|Physical description||Bakelite, Chamois, Chrome-plated metal, Leather, Plastic, Rubber, Velveteen|
|Place made||United Kingdom|
|Date made||c 1940s|
Second World War, 1939-1945
British type C flying helmet : Flying Officer G G Richard, RAAF
British issue brown leather Type 'C' unwired flying helmet. It is complete with earphones, cord, plug and oxygen mask. The helmet has a brown leather chin strap with a 'Bennett' friction fastener, and black rubber cups protecting the external radio receivers. The left receiver is marked in raised letters 'A M' for Air Ministry with the King's crown raised in between. Beneath the letters, also raised is '10A/12443'. On the right receiver is the Air Ministry logo. Underneath this in white paint is '10A/124'. The remaining two numbers have worn away. Below the radio receivers on each side of the helmet are three chromed metal snap fasteners. On the lower two snap fasteners on the right is a flat, hooked metal receiver for the oxygen mask clasp. Attached to the lower two fasteners on the left side is a Type G oxygen mask (REL39248.002). Above each radio receiver has been riveted a metal plate with three snap fasteners attached. On the top, left hand fastener a small claw has been attached to secure a cable or strap. Either side of the metal plates has been sewn leather tabs with snap fasteners to secure flying goggle straps. At the rear of the helmet is a single buckle and leather strap also for securing the flying goggles. The insulated wiring from the radio receivers and the microphone combine under the chin of the helmet, forming a 1.8 metre cable that passes through a metal covered switch with Bakelite ends and finishes with a large bake like plug. On top of the switch is a black Bakelite volume control with a white painted arrow set into it. Stamped above this is the word 'LOW' and an arrow pointing towards it and beneath is stamped 'HIGH' with an arrow pointing towards it. Beneath this has been stamped 'A M' with the King's crown in between and '10A/13163' stamped below. Each of the markings has been painted white for ease of reading. The inside of the helmet is chamois lined, including the ear pads to reduce external noise. There is a velveteen sweat absorbing panel located at the brow of the helmet.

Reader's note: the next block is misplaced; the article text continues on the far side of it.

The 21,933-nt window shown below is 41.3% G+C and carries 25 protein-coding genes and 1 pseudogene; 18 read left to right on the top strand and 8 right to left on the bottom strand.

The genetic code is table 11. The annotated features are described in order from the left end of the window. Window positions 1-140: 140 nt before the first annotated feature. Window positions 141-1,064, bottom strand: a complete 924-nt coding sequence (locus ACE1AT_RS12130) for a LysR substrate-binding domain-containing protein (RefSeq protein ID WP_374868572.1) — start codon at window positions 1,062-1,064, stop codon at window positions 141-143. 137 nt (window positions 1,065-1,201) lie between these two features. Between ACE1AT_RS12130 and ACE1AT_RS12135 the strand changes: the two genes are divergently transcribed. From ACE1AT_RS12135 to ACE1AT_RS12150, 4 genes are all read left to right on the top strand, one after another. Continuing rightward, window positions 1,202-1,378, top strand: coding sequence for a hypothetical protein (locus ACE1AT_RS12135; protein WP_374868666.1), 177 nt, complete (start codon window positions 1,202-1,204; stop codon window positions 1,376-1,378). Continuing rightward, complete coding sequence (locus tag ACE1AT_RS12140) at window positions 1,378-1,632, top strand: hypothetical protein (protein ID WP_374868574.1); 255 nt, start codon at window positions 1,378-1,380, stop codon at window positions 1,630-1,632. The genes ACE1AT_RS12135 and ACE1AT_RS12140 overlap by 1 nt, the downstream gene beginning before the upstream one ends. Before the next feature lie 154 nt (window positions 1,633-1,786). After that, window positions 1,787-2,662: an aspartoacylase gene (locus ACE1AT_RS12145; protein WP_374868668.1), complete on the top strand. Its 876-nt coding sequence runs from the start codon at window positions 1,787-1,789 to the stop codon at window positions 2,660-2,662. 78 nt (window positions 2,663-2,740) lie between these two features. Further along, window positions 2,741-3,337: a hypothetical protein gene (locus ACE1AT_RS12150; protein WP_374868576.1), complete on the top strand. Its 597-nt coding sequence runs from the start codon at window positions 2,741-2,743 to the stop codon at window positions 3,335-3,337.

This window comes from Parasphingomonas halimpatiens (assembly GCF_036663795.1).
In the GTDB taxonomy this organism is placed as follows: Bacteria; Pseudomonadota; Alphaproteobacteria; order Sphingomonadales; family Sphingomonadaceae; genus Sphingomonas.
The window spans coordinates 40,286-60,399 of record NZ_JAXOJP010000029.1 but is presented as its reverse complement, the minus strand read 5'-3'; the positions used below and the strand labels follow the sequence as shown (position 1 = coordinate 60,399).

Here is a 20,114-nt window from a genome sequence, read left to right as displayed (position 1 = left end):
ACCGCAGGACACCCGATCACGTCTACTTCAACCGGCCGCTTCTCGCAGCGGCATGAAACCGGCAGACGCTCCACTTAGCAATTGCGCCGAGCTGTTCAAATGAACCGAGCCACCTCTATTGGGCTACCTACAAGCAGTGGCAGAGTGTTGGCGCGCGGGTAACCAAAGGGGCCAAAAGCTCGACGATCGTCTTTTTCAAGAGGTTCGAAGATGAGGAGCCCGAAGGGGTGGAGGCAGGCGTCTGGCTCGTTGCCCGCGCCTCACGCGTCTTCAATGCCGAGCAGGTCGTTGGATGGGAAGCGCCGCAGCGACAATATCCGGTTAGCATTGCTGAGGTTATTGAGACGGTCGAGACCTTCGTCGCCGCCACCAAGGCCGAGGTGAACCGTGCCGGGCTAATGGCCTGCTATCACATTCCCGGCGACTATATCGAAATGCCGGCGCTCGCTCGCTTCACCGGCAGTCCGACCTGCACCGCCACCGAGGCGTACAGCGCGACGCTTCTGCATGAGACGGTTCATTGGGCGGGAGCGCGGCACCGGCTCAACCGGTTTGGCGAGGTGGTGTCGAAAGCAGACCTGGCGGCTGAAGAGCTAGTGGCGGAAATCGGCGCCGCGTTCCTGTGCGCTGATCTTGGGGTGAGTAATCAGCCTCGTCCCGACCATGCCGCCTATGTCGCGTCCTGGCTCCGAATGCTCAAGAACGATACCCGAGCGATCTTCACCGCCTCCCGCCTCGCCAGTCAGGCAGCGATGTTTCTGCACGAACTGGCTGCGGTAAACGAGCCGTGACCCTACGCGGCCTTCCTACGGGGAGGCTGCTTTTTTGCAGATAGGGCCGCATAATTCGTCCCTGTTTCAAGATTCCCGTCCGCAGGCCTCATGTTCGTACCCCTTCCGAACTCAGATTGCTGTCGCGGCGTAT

Associated with the service of 420490 Flying Officer George Geoffrey Richard, RAAF. Richard was born on 12 October 1921 in Burwood, NSW. After leaving school in year 9 he worked in the family business, spending two years on the factory floor and one year as a draftsman.
Richard enlisted in the RAAF on 8 November 1941, not long after his 20th Birthday. He was assigned the service number 420490 and the initial rank of aircraftman class 2. He was posted to 2 Initial Training School, Bradfield Park where he underwent basic training. He passed his course and qualified for flight training on 29 April 1942 and was promoted to leading aircraftman. Richard's next posting was to 10 Elementary Flying Training School at Temora, NSW where he learned to fly Tiger Moth aircraft.
Richard was then sent to Canada for further training. He embarked from Melbourne on 29 July, disembarking in Canada on 19 August. He was posted to 4 Service Flying Training School where he learned to fly Cessna Crane aircraft. The winter weather made flying difficult, but Richard enjoyed the challenge. He celebrated his 21st birthday during this time and celebrated with a group of fellow trainees. He completed his pilot training on 26 December and was promoted to temporary sergeant pilot on 30 December.
Richard left Canada on 25 January 1943, arriving in England on 5 February. He was posted to 15 Advanced Flying Unit flying Airspeed Oxford and Avro Anson aircraft. 21 Operational Training Unit (OTU) was his next posting, where he converted to flying Vickers Wellington III bombers. During this period, Richard was promoted to temporary flight sergeant.
He finished his conversion course and was seconded to the RAF. He was commissioned as a pilot officer and sent to 40 Squadron in April 1944. He arrived in Egypt in May and over the next four months flew 40 operations in Vickers Wellington X aircraft from bases in Egypt and Italy. On 1 September, Richard was posted to Shallufa, Egypt where he underwent a flying instructor's course. He was then posted to 77 Operational Training Unit where he instructed crews in night bombing operations.
Richard was promoted to flying officer on 16 October. He remained with 77 OTU until 20 February 1945. Operational and training flights had been wound up in the region at this time, and Richard remained in Egypt for several more months until he could obtain passage home to Australia. He returned to Australia in October and was discharged on 4 November 1945.